One of the topics touched upon by national coach Zygmunt Smalcerz was the selection of candidates for the national weightlifting program in Poland. To many readers this may sound like a novel concept since we don’t practice it in this country, and there is a considerable bias against selection for elite programs in general. In an effort to counter ageism, sexism, racism and any number of other “-isms”, there is a fair percentage of the general public that believes that anyone should be allowed to enter any program and that the deciding factor should be the individual’s desire. Well desire is a factor and the athletes that stand on the medal podium at the Olympics have a lot of it and talent too!
We need to stop dividing populations into the two groupings of talented individuals with little or no desire and undertalented individuals with overwhelming desire. At the Olympic level everyone has talent and everyone has desire. The degree of talent and the guidance of that talent are probably the more overriding factors. 11 world records and 33 Olympic records were broken in London. This indicates that the many participating nations are still seeking out talent and that developmental methodologies are continuing to improve. Of course, if you are an intellectual sloth you will attribute it to drugs.
Anyway back to the presentation by Zygmunt. He presented this to us at the coaches meeting, and it was good to find out how other countries are doing this. Certainly it provides us with food for thought as to how to proceed.
Zygmunt told us that he annually tested 1500 students at ages 11–14 and ended up selecting 10 of them for participation in the weightlifting program. His general points of reference were:
- Personal interest and agreement by the parents
- Approval by a sports doctor
- Anatomical suitability
- Body structure preconditions
- Attainment of minimum standards on standardized tests
He tested them in physical education classes at the beginning, the middle and the end of the school year. The tests were as follows:
Vertical jump performed with a measuring tape attached to a waist belt. The best of 3 jumps in cm was taken and divided by 2 to yield a score.
Standing long jump. The best jump in cm is divided by 10 to yield a score.
Bench Press. The score is the number of repetitions performed with 50% of bodyweight.
Overhead Squat Position and Front Squat Position. Each can earn a score of 10 points for a total possible of 20 points for the score.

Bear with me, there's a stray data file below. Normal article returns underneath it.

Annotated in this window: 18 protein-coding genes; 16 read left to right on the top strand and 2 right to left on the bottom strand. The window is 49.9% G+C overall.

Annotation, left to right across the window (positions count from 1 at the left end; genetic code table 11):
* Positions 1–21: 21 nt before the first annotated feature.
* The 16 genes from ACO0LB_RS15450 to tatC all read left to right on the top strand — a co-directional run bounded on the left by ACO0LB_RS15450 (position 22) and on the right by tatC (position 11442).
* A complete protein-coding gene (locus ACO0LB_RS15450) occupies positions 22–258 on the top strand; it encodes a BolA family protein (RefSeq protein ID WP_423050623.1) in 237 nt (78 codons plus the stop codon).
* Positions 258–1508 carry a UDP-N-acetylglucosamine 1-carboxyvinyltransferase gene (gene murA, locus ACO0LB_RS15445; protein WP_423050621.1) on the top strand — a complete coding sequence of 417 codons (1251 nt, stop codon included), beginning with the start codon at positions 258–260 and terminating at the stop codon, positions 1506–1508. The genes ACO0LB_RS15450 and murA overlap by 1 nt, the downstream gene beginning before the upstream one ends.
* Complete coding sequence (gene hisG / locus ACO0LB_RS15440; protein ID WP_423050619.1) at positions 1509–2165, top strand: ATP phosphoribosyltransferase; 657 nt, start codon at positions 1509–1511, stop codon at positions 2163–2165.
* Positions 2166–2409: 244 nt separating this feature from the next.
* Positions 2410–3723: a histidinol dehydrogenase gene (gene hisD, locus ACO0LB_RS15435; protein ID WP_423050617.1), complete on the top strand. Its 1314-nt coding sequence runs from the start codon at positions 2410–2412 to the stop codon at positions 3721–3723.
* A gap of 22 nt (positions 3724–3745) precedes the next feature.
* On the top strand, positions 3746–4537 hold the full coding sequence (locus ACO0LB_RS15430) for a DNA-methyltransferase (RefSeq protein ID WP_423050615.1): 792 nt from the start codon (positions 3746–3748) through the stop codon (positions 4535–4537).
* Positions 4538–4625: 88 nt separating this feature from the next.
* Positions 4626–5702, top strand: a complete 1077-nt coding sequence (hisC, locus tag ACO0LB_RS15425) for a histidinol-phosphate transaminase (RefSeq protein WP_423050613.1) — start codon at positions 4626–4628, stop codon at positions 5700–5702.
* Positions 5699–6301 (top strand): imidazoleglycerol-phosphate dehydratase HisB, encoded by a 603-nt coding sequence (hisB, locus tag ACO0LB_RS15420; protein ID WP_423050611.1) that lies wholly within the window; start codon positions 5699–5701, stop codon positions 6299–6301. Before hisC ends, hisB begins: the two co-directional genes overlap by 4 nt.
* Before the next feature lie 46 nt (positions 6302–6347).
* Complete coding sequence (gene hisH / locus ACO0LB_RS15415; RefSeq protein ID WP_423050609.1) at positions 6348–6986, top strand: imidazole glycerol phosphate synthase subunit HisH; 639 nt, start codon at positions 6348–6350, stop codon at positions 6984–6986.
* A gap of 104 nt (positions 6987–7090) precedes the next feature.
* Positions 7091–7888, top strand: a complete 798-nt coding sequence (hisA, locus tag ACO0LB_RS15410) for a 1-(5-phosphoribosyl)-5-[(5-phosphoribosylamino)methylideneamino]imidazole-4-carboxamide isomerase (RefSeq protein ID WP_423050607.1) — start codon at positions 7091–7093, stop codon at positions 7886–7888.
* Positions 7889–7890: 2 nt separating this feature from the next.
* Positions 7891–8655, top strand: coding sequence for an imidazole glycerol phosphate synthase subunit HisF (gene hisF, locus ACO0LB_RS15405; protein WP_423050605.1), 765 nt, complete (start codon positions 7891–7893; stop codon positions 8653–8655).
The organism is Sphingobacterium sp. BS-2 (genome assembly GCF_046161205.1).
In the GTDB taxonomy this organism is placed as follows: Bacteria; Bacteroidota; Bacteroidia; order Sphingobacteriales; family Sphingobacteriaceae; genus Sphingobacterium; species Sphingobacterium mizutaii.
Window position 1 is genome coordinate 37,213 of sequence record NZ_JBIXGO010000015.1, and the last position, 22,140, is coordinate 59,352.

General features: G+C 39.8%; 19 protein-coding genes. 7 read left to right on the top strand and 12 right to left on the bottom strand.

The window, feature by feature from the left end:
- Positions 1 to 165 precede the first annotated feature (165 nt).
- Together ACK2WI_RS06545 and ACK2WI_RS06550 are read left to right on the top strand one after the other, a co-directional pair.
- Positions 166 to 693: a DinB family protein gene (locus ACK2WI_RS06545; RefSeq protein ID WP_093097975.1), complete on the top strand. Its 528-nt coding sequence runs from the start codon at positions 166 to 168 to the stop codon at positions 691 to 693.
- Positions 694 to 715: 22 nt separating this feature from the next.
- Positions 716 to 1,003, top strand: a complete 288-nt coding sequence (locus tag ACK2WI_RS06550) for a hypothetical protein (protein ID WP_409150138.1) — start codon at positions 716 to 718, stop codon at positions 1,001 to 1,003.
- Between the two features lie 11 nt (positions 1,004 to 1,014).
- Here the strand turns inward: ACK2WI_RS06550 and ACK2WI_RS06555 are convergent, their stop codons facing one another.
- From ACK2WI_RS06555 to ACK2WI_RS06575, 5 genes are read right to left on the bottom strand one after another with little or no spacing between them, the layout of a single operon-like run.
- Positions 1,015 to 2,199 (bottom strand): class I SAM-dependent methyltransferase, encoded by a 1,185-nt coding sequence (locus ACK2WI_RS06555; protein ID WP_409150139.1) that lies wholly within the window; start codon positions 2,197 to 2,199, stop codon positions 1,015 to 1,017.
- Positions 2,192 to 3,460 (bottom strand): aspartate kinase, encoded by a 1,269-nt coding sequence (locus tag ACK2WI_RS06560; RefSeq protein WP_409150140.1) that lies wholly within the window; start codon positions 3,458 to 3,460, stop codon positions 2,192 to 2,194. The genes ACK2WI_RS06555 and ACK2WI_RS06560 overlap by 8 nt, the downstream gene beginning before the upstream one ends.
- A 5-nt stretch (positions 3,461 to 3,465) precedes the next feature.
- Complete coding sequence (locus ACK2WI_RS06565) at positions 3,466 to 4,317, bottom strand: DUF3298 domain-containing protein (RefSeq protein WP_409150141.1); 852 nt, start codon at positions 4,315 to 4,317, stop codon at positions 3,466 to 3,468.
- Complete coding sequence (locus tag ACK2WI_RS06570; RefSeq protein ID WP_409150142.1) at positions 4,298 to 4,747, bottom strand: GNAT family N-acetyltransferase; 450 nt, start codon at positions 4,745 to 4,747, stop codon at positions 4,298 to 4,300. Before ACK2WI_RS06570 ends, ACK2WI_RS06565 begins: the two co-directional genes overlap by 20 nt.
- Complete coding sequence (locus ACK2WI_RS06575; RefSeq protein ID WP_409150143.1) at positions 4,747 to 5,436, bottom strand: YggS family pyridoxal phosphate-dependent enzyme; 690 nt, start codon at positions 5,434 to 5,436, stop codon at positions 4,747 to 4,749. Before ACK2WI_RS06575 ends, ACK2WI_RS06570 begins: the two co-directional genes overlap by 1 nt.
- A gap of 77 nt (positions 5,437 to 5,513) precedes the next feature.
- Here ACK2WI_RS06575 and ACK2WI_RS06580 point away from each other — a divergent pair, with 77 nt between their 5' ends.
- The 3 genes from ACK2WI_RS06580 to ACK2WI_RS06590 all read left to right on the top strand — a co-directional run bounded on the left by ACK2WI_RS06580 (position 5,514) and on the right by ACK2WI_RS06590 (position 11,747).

Age/Weight/Height. A scale for each parameter yields 20 points maximum possible for each. Age 11 gives 20, while age 20 yields 2. For weight, the range is from 40 to 85 kg, and the highest points are awarded to students at the ends of the range. The same is true of height which has a range of 140 to 185 cm. The highest points are awarded to the shorter and taller students.
Biomechanical suitabilities. The arm span cannot be more than twice the height of the trunk. The tibia cannot be more than 4 cm longer than the femur. The legs should not be more than 50% of the athlete’s total height. The palm length should be at least 16 to 16.5 cm. The thumb length should be at least 7.5 cm.
Physical, psychological and medical tests are administered at the three junctures to get a clearer picture of the individual development pattern.
The results of all these evaluation procedures are compiled into a report to aid in making the decision for inclusion of the student in the national weightlifting program.
This is a fairly comprehensive procedure for identifying the most talented, appropriate individuals for the national weightlifting program. When these athletes are properly supported and coached by professional coaches, they can expect to be competitive at the Olympic level.
By the way this is not the first time I’ve heard of such an evaluation process being used. All of the top weightlifting nations have some form of talent identification.
Take this type of identification process, and support it with top level facilities, professional coaches, sports medicine and psychology personnel, and sufficient cultural and financial incentives, and the chances of producing an Olympic medalist go way up. The USA needs to explore these possibilities.